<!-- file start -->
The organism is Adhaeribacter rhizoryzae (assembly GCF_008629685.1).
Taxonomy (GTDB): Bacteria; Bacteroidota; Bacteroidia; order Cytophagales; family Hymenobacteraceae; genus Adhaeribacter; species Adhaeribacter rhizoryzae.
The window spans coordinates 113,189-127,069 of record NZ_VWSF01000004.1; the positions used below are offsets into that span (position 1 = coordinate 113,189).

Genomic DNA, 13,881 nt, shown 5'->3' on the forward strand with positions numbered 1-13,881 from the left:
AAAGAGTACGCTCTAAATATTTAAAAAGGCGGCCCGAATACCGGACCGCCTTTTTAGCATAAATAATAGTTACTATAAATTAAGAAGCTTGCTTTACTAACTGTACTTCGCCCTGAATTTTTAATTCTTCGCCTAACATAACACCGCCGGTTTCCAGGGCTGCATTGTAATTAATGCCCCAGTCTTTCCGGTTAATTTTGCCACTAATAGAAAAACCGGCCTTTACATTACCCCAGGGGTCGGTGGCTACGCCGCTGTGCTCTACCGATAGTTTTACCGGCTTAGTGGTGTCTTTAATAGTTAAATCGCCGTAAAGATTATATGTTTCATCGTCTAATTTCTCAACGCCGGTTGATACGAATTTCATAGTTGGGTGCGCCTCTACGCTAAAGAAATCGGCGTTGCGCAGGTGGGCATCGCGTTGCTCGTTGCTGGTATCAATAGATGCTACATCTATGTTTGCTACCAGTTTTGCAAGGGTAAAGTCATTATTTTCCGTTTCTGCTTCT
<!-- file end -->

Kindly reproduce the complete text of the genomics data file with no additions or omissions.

The organism is Adhaeribacter rhizoryzae (assembly GCF_008629685.1).
Taxonomy (GTDB): Bacteria; Bacteroidota; Bacteroidia; order Cytophagales; family Hymenobacteraceae; genus Adhaeribacter; species Adhaeribacter rhizoryzae.
The window spans coordinates 113,189-127,069 of record NZ_VWSF01000004.1; the positions used below are offsets into that span (position 1 = coordinate 113,189).

Genomic DNA, 13,881 nt, shown 5'->3' on the forward strand with positions numbered 1-13,881 from the left:
AAAGAGTACGCTCTAAATATTTAAAAAGGCGGCCCGAATACCGGACCGCCTTTTTAGCATAAATAATAGTTACTATAAATTAAGAAGCTTGCTTTACTAACTGTACTTCGCCCTGAATTTTTAATTCTTCGCCTAACATAACACCGCCGGTTTCCAGGGCTGCATTGTAATTAATGCCCCAGTCTTTCCGGTTAATTTTGCCACTAATAGAAAAACCGGCCTTTACATTACCCCAGGGGTCGGTGGCTACGCCGCTGTGCTCTACCGATAGTTTTACCGGCTTAGTGGTGTCTTTAATAGTTAAATCGCCGTAAAGATTATATGTTTCATCGTCTAATTTCTCAACGCCGGTTGATACGAATTTCATAGTTGGGTGCGCCTCTACGCTAAAGAAATCGGCGTTGCGCAGGTGGGCATCGCGTTGCTCGTTGCTGGTATCAATAGATGCTACATCTATGTTTGCTACCAGTTTTGCAAGGGTAAAGTCATTATTTTCCGTTTCTGCTTCT